Dr. Victor Cha, Korea Chair Center for Strategic and International Studies
Global Peace Leadership Conference
September 29-30, 2014
Seoul, Republic of Korea
Theme: “Vision, Principles and Values for the Unified Korea”
A few months ago, the Financial Times had an article talking about two new reunification equity funds created in Korea. These were basically funds where the asset managers target investment in 70 companies and sectors that might do well in a reunification scenario – -such as the construction, utility, agriculture, and medical sectors.
This might seem like a boutique type investment. Indeed, it seemed like a boutique-type story for the FT…except that these funds were performing well. One such fund showed an investment return of nearly 7% in the second quarter, compared with an average return of 3.5 percent for comparable funds. Moreover, over $35 million flowed into these funds in the few months after they were launched.
So, it seems as though the interest in reunification – a perennial topic of discussion among political scientists – has now become an interest of investors. Undeniably this phenomenon is a reflection or outgrowth of the Park Geun-hye government’s talk about the “unification bonanza” or grand opportunity or jackpot. As Huh Nam-kwon, chief investment officer at Shinyoung Asset Management Company – which runs a 33 billion won equity fund called Marathon Unification Korea Stock Fund – said, “the president’s speech has certainly affected investor sentiment, increasing people’s interest in reunification.”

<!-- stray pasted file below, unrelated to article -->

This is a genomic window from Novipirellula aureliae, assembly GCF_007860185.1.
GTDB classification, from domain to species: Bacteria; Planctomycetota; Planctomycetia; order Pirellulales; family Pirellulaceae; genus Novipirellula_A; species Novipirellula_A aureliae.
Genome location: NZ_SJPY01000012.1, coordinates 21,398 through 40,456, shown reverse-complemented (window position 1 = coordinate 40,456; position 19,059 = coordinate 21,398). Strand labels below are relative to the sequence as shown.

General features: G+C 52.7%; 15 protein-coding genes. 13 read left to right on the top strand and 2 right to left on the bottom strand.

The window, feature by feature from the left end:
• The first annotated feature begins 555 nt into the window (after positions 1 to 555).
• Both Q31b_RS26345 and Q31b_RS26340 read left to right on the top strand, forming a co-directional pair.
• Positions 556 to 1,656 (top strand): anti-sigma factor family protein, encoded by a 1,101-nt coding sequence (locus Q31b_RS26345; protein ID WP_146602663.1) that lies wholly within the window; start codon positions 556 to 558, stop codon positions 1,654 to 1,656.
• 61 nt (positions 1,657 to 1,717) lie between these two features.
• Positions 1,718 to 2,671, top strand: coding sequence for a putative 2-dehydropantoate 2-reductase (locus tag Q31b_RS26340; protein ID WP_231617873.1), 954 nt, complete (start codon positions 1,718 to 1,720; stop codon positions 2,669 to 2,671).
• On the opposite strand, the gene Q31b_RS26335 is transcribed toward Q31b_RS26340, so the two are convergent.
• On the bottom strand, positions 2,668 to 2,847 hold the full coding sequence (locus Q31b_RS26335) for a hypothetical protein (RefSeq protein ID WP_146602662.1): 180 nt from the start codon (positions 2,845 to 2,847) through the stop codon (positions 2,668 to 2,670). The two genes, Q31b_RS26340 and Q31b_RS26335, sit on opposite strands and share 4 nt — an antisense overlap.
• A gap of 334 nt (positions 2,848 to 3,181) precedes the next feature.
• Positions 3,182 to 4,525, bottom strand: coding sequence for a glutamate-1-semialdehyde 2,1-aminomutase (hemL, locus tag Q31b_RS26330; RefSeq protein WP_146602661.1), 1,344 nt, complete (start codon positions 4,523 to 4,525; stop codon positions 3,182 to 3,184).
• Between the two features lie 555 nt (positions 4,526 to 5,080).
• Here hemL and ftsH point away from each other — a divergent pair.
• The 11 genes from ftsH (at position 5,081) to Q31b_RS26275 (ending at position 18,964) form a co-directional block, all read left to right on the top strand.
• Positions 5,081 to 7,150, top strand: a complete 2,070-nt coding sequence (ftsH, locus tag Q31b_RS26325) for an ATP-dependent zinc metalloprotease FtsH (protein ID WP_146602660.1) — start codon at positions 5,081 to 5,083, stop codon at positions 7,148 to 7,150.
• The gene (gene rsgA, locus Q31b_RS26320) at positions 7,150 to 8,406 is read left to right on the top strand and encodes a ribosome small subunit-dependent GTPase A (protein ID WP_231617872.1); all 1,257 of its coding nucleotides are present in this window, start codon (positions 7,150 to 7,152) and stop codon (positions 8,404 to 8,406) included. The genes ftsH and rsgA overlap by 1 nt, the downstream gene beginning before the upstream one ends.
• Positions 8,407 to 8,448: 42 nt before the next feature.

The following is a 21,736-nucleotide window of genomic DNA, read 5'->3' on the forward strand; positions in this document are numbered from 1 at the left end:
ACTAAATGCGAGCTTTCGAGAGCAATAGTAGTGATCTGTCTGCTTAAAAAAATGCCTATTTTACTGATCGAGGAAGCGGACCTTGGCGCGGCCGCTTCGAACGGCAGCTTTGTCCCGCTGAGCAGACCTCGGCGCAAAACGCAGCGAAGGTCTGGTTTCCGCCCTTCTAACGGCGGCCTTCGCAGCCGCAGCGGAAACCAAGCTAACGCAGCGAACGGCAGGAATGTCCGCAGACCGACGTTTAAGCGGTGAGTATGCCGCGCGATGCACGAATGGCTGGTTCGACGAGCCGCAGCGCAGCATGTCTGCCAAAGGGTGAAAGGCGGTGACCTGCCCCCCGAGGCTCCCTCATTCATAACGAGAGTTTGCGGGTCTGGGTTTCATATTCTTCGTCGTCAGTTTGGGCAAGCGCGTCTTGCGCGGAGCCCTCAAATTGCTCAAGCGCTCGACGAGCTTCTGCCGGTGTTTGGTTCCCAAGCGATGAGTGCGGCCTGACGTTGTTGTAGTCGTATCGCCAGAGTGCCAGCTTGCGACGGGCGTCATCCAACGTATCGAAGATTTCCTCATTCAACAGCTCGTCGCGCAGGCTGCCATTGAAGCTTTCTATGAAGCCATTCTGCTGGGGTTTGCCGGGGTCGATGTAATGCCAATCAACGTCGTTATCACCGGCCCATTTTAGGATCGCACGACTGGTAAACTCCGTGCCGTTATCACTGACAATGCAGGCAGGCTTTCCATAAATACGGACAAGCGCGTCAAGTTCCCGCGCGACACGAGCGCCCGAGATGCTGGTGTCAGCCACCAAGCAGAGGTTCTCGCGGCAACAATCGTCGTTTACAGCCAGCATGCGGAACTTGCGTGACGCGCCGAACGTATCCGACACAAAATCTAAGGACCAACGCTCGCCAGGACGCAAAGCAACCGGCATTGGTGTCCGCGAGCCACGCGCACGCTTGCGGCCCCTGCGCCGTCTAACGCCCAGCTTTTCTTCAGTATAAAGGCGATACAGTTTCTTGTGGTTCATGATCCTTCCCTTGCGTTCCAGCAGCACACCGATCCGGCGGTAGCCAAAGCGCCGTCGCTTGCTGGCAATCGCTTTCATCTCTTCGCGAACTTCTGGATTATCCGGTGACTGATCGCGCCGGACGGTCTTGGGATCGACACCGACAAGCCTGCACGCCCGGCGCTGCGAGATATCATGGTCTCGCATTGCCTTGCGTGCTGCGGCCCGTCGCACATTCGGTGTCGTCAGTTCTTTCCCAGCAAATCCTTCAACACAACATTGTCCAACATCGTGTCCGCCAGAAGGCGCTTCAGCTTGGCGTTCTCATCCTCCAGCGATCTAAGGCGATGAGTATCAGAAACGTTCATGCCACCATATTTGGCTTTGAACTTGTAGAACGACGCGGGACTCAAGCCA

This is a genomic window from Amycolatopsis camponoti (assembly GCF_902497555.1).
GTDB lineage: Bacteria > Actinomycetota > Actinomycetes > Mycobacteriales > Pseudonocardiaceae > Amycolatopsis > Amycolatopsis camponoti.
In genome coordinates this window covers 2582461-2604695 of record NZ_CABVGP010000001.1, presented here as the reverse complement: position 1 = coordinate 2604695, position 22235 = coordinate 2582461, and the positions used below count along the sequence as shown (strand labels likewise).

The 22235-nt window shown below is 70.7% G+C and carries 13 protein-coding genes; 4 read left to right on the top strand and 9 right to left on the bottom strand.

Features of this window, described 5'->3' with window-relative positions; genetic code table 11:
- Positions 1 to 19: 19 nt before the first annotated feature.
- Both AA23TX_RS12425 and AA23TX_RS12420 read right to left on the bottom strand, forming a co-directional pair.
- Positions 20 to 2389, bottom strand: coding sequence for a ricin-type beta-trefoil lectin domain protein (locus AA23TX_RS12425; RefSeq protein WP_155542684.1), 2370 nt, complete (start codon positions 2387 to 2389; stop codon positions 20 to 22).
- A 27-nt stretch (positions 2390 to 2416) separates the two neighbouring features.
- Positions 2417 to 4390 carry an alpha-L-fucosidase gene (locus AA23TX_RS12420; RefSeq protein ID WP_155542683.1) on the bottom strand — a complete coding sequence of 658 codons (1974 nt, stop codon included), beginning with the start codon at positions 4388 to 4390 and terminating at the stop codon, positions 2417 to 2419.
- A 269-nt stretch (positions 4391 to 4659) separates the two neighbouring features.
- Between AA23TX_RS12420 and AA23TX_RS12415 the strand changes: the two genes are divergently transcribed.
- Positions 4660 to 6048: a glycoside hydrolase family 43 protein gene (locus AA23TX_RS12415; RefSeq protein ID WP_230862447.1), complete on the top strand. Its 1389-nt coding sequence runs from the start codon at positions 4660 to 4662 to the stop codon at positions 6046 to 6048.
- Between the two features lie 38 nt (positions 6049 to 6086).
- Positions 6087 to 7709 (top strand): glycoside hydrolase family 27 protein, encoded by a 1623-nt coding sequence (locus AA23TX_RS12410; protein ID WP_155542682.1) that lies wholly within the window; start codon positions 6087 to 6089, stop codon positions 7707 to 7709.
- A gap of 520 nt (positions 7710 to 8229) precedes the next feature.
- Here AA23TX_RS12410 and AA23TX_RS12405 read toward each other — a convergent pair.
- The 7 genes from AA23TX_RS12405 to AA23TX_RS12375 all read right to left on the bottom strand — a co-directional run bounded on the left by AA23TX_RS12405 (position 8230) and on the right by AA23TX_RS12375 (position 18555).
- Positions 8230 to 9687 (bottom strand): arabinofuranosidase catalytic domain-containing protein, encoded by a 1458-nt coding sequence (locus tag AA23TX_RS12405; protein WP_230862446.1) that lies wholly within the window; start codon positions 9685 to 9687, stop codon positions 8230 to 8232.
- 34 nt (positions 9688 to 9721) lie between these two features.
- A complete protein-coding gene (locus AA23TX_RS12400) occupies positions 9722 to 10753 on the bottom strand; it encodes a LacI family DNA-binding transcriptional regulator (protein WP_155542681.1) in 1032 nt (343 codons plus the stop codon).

But what has emerged in my opinion is an important sea-change in thinking about reunification on the Korean peninsula. And I would like to spend my limited time with you to think about the concept of reunification and the many forms it has taken in Korea.
I count five. Over the years, thinking on the concept of reunification has taken five forms. Each one is distinct, and has been motivated by a combination of ideology and real-world events. They are all important to remember. Without one, the others could have never emerged.
1) Pukchin Tongil